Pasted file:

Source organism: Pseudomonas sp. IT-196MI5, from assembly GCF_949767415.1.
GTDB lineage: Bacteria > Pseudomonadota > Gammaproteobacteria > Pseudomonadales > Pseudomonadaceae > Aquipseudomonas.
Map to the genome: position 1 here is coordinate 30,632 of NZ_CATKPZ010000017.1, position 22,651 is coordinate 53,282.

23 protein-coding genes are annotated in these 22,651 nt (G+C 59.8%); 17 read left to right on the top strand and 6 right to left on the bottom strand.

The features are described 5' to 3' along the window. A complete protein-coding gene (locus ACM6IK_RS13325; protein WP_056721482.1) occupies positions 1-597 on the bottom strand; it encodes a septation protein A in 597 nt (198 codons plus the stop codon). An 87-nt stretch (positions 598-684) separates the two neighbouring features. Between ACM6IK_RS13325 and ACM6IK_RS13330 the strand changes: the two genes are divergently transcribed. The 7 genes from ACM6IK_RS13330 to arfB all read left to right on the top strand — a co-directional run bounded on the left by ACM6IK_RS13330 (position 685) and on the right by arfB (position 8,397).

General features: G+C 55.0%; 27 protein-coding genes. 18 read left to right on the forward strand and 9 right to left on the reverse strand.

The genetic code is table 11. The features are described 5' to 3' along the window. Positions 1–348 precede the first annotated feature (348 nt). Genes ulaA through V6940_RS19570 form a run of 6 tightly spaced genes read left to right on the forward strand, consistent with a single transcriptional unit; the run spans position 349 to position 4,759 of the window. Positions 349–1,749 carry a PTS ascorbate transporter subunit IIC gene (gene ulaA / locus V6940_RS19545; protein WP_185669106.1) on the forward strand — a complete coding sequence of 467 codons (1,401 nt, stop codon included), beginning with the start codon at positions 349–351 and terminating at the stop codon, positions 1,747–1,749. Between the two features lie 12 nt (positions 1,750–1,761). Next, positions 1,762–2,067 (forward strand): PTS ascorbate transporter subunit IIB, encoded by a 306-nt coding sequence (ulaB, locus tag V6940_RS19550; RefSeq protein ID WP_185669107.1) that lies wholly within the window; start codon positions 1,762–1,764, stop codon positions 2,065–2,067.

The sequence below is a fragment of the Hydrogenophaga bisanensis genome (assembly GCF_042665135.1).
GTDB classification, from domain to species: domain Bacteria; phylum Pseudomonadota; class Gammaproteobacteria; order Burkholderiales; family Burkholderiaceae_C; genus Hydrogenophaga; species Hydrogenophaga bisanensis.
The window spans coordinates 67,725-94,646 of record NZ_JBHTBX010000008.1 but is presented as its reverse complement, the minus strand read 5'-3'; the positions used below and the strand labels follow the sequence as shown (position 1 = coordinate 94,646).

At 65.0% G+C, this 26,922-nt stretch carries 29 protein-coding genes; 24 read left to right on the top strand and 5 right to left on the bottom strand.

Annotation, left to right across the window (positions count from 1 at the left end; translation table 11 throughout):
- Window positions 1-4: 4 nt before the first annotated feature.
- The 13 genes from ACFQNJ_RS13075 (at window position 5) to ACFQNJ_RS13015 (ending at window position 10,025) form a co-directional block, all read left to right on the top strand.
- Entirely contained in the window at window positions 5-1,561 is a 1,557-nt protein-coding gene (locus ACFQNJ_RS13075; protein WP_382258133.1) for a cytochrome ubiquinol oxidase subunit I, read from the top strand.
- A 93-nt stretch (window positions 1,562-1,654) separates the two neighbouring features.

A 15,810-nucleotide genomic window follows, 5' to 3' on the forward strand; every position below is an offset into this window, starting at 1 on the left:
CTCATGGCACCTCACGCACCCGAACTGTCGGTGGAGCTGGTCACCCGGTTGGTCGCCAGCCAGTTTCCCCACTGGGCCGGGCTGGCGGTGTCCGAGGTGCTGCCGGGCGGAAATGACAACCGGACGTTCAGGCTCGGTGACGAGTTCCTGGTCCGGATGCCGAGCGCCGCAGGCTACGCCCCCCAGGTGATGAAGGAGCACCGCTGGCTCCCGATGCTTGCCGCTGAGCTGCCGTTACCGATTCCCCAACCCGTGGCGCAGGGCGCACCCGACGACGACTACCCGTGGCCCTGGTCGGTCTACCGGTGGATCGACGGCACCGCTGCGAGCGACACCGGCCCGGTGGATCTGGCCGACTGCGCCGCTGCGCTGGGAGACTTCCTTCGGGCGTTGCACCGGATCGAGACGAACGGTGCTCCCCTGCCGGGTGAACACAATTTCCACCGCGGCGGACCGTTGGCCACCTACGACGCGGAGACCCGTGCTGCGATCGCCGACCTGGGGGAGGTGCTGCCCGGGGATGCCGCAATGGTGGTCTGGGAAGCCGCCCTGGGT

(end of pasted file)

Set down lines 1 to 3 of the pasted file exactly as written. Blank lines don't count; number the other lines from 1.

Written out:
Source organism: Pseudomonas sp. IT-196MI5, from assembly GCF_949767415.1.
GTDB lineage: Bacteria > Pseudomonadota > Gammaproteobacteria > Pseudomonadales > Pseudomonadaceae > Aquipseudomonas.
Map to the genome: position 1 here is coordinate 30,632 of NZ_CATKPZ010000017.1, position 22,651 is coordinate 53,282.